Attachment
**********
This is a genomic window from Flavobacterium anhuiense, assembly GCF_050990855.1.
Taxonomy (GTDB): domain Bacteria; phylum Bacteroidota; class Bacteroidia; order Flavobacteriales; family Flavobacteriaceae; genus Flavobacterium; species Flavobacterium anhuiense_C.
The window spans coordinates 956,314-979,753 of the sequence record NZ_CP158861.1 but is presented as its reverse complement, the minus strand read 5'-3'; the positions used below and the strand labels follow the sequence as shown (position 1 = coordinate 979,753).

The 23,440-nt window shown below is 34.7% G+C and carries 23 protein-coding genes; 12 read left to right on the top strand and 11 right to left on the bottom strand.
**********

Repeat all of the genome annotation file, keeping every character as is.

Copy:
This is a genomic window from Flavobacterium anhuiense, assembly GCF_050990855.1.
Taxonomy (GTDB): domain Bacteria; phylum Bacteroidota; class Bacteroidia; order Flavobacteriales; family Flavobacteriaceae; genus Flavobacterium; species Flavobacterium anhuiense_C.
The window spans coordinates 956,314-979,753 of the sequence record NZ_CP158861.1 but is presented as its reverse complement, the minus strand read 5'-3'; the positions used below and the strand labels follow the sequence as shown (position 1 = coordinate 979,753).

The 23,440-nt window shown below is 34.7% G+C and carries 23 protein-coding genes; 12 read left to right on the top strand and 11 right to left on the bottom strand.